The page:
Orioles Honor Two Extraordinary Young Boys—One Fighting Cancer for the Third Time, Another Helping Cancer Patients
The Baltimore Orioles honored both boys for their courage.
Courtesy Todd Olszewski/Baltimore Orioles
Eye cancer blinded Mo Gaba when he was a year old, and the 11-year-old is battling cancer for the third time—this time, in the bones. But his love of sports helps get him through.
As a frequent caller at Baltimore radio station 105.7 The Fan, Mo has drawn in some fans himself. He’s a die-hard Orioles fan and is always up for some baseball talk.
To give one of their biggest fans a chance to shine, the Orioles invited Mo to interview third baseman Manny Machado and outfielder Adam Jones in front of hundreds of people during the team’s January 2017 FanFest. Scott Garceau and Jeremy Conn, show hosts on 105.7 The Fan also joined Mo onstage, but the audience was most excited about the child guest host.
“When we finished, people came up to say hello to me and Jeremy and maybe get a picture, but about ten times that many came up to Mo,” Garceau tells MASN Sports.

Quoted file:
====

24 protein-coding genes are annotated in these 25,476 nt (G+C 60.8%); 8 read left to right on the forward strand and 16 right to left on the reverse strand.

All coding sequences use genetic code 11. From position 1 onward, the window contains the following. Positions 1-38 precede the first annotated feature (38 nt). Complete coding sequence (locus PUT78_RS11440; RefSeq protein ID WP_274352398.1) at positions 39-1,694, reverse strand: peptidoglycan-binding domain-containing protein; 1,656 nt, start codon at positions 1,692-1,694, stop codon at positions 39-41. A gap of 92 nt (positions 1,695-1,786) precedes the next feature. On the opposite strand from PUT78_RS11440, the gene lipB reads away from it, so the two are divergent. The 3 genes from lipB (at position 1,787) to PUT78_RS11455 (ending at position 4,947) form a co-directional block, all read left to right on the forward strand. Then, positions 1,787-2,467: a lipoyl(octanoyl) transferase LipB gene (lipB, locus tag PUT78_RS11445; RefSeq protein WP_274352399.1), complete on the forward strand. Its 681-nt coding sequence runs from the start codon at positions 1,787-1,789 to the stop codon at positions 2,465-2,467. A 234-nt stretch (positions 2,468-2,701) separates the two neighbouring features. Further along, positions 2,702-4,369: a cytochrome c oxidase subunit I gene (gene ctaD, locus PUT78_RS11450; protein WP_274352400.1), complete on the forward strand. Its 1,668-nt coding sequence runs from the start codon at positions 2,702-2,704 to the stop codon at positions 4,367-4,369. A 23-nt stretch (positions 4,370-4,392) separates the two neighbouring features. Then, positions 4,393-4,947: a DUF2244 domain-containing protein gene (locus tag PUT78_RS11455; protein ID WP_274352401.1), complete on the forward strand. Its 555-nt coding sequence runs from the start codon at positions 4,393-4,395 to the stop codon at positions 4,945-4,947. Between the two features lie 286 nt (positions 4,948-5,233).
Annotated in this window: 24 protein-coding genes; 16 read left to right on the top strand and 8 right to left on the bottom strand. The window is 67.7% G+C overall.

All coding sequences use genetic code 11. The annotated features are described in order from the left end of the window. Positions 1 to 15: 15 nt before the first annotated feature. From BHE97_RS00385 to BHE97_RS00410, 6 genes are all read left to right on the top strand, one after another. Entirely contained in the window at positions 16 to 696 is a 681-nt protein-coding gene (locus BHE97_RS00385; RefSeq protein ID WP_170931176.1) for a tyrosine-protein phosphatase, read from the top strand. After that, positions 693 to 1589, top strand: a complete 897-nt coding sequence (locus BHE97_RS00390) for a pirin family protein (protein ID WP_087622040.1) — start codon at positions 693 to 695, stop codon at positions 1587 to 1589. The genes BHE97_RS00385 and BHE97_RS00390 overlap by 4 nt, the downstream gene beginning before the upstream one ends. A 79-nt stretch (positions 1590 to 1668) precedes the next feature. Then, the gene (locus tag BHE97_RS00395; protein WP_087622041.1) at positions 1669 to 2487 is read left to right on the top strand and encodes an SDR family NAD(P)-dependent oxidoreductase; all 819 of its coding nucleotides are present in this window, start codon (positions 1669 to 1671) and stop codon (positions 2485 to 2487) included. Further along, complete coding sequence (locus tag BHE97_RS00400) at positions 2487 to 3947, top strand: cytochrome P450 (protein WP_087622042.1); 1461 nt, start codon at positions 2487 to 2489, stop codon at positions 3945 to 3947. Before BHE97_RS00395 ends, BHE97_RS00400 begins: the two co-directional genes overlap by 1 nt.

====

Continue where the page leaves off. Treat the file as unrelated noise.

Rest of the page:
The players gave Mo a T-shirt, which he wore to Oriole Park for the second Orioles game of his life (the first was for a fundraiser) in an April game against the New York Yankees. Mo didn’t just stay in the stands, though. Before the game, he was out on the field to give the first pitch for Kids’ Opening Day. “It was really cool,” he tells The Baltimore Sun. “I never knew that was going to happen.”
Jones joined Mo on the field, but he wasn’t the only one. Ten-year-old Thomas Moore was honored alongside the cancer patient.
Back in 2014, Thomas had been struck by a photo of a girl who’d lost her hair to cancer on his mom’s Facebook. Wanting to do something to help, he grew out his hair so he could donate it. It took two years, but his donated locks created three wigs for pediatric cancer patients.
— Baltimore Orioles (@Orioles) April 9, 2017
“You see somebody that young with that much charisma, passion for life, compassion for others, then you see older people that have none of those qualities,” Jones says about his fan in a press release. “It’s pretty crazy that a young kid like that is putting forth such an impact. It just shows you how great this world can be.”
Mo’s mom had to stop working so she could take care of her son, but his fans are helping fund treatment. Since the big game, Mo has received more than $33,000 from his “Mo Strong” GoFundMe page.